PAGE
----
Archive for the ‘shapes’ Category

North to Alaska and back…

Tuesday, June 19th, 2018

AK mountains through clouds

Eleven days ago I flew to Anchorage, Alaska for the weekend! It really was a crazy idea but I have been known to fly over 2000 miles for a weekend before.

In fact this was my fourth such weekend trip in the past 4 years. Two were for art receptions both in OH, one to see a dying friend in ND and most recently this artist weekend in AK. What I have learned from these trips is while they are exhausting they are always so worth it. Although as soon as I got home this time, I was committed to jury a fiber exhibit, then caught a bad cold, so I am finally getting back to reality and to this post.

The reason I went to Alaska for the weekend was primarily to see Amy Meissner and her spectacular solo Inheritance Project at the Anchorage Museum at Rasmuson Center.

Amy Meissner at her Inheritance Project, Anchorage Museum

With a private artist’s walk & talk through the exhibit, I got to really look at the intricate details in each work, and it was fascinating! Amy’s Inheritance Project examines the “literal, physical and emotional work of women….using traditional skills and time.” She crowdsourced inherited textiles to create this profoundly moving and ongoing body of work. It was remarkable to witness how unexpected art supplies might transform grandma’s sofa arm doilies into 3-d objects suspended from the ceiling; as shown on the opening wall of her exhibit. The work dealt with formerly taboo subjects as post-partum depression, child-rearing, women’s inner battles, menopause, etc.

The War Room, detail, contains 2000 tapestry needles

Perhaps the most intriguing aspect of this work to me is one would never know the deeper meaning, unless one knew. I loved that. My work on similar subjects is so out there, in your face, or so I am told, whereas this work appeared to be “fun pieces with just beautiful stitching” as I overheard a museum docent say to a group she led through the space. The exhibit will be at the Anchorage Museum until late August, then travel to Juneau this winter and potentially beyond AK, in the future. I encourage all to see this stunning exhibit, given the opportunity!

detail, Breakup, Albedo Carpets by Marek Ranis, Anchorage Museum

In addition, we visited several other fantastic exhibits in the museum. I especially enjoyed carpets depicting the spring ‘breakup’ (of ice) in AK.

We indulged in incredible food, including the best king salmon I have ever eaten; met Beth Blankenship whose stitch-work I have long admired, met the fam, visited Amy’s studio and saw WIP; did some sightseeing along the exquisite Turnigan Arm region, including a potter’s studio, where I was dazzled by patterns including how he cut and stacked his wood for the kilns.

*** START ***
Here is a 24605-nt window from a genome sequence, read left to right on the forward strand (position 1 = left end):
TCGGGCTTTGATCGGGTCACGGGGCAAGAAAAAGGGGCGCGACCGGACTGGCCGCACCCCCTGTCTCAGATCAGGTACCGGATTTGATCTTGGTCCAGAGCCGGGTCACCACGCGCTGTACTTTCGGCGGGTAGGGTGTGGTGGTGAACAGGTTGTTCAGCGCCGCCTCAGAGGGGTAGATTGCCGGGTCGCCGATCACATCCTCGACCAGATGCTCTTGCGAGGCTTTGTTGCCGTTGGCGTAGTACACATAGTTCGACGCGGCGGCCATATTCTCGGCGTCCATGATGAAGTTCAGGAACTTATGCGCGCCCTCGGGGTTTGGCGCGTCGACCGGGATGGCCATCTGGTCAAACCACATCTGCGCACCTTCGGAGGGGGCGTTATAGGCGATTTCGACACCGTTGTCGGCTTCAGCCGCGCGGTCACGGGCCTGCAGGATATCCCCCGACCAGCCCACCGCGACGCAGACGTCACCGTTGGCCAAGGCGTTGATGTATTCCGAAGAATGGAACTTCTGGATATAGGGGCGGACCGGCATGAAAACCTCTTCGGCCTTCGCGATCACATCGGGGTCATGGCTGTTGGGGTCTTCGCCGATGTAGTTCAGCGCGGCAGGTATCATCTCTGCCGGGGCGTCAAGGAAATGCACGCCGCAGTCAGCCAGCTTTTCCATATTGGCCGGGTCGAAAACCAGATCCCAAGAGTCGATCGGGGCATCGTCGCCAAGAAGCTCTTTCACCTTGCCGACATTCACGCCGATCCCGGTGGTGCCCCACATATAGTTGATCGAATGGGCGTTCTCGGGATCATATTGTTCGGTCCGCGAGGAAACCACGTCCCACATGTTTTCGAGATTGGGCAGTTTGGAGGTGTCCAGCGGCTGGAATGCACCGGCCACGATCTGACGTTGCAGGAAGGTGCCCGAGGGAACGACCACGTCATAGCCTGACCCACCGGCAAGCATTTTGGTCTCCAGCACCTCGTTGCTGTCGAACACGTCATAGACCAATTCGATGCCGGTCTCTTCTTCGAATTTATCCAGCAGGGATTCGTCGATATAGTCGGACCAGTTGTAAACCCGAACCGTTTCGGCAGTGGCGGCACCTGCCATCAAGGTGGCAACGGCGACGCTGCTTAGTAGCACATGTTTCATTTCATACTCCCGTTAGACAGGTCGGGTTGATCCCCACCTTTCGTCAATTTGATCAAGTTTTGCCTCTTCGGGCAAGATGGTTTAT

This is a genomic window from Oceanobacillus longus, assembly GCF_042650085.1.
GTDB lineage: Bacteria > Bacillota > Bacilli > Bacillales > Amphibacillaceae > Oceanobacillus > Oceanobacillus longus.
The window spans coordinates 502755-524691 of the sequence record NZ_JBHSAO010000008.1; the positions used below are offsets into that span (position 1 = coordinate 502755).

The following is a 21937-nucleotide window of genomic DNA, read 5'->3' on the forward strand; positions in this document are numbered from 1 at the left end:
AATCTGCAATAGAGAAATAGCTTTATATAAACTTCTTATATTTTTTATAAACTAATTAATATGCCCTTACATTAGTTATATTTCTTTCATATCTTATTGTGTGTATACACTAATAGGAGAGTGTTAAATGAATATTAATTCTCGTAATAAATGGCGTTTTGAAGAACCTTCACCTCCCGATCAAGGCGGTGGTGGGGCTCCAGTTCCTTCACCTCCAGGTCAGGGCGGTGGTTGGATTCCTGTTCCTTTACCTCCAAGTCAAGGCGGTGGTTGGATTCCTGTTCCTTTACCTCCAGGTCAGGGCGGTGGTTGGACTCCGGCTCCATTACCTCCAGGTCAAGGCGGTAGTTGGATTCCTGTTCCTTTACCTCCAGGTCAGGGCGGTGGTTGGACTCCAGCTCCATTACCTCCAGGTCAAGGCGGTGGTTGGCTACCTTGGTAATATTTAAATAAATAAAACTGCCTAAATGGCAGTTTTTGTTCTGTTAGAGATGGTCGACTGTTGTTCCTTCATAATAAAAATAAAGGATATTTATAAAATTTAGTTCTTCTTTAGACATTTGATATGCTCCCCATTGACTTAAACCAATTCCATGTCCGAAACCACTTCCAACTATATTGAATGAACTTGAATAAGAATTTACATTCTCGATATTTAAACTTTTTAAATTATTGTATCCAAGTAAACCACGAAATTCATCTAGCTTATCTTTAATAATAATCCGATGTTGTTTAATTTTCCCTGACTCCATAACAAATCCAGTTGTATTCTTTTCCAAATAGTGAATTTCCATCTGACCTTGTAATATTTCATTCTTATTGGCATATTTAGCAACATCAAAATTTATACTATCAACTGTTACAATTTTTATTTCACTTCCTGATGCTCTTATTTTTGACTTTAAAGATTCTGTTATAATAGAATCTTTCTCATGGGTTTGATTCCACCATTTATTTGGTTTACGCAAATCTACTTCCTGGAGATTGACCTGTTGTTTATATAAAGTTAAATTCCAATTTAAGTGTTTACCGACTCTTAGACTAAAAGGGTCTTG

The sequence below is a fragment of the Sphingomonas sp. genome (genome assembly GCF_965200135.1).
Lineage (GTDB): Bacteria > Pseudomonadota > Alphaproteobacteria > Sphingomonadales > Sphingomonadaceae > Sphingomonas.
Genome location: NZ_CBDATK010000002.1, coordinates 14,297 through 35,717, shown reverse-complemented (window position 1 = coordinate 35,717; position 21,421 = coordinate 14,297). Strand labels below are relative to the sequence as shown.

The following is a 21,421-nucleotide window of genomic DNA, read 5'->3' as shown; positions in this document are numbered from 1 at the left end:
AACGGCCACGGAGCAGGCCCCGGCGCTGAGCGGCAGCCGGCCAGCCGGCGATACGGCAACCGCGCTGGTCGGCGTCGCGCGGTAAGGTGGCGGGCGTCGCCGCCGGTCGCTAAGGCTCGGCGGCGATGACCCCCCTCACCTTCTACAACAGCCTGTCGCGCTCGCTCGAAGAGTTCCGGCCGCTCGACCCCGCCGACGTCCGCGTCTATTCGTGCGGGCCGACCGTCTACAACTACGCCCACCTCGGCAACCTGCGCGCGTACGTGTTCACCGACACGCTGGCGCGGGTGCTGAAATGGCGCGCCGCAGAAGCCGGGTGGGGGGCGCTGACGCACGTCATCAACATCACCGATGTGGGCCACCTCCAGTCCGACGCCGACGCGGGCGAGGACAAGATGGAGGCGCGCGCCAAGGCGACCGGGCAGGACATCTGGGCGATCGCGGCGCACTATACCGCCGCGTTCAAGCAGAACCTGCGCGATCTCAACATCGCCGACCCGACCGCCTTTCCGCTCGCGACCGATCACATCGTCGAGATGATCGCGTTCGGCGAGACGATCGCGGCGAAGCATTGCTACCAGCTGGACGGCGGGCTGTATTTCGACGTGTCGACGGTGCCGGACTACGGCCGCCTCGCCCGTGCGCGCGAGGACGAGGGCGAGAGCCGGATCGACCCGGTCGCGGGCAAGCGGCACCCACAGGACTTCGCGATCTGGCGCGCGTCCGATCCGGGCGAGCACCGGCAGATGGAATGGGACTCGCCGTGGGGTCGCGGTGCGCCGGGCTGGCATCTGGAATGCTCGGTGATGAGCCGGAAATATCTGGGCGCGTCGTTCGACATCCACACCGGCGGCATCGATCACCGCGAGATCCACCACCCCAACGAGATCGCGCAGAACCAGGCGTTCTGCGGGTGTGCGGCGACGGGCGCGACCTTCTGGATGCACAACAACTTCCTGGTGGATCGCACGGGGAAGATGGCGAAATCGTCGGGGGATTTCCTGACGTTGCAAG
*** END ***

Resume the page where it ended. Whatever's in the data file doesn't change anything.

stacked wood in potter’s shed

I shared a hotel and the weekend with Judith Quinn-Garnett of Portland, who brought gifts for all, including the most fabulous Oregon-made chocolate ever! We all met at Quilt National 17 last year, where we had work on exhibit, and missed those others in our ‘quiet’ group who could not join us, in Anchorage.

Mt.Rainier, WA

When I fly, I try to reserve the window seat so I can photograph shapes, patterns, textures of the Earth below. Oftentimes, especially on an early morning flight, my seat mates are displeased at the wide open window screen. To me that is the price of admission! Although this was my third trip to AK, it was my maiden voyage flying into Anchorage.

descent into ANC, 8:30 pm

And wow, what a spectacular sight that was! From the snow-capped peaks poking through the clouds, to the snow-streaked like shibori mountainsides, to the clouds, and the midnight sun poking through, to the wetlands creating pattern on the ground, the view was absolutely stunning.

Coming home I did my usual hop the Cascades from Seattle, although I was certain, after 3 hours of sleep that Mt. Rainier was indeed Mt. St. Helens. That is until the pilot announced we were then right over Mt. St. Helens, some 20 mins after that sure sighting.

Mt. St. Helens

Blessed, I tell ya!

‘gun it granny…’

Monday, May 21st, 2018

After two weeks of delightful procrastination I finally got back to machine stitching my latest work today. Today I woke too weary to walk, after driving 235 miles in traffic yesterday. While walking may have been the best thing for me, I decided instead to pamper myself and stay home, do laundry (oh boy, now that’s pampering!) and stitch. Once I got started and the rhythm going, I changed colors 5 times and finished stitching the entire piece. Ah progress! It is actually just the foundation as now I will lay the design, the narrative, if you will, on top of the stitched base.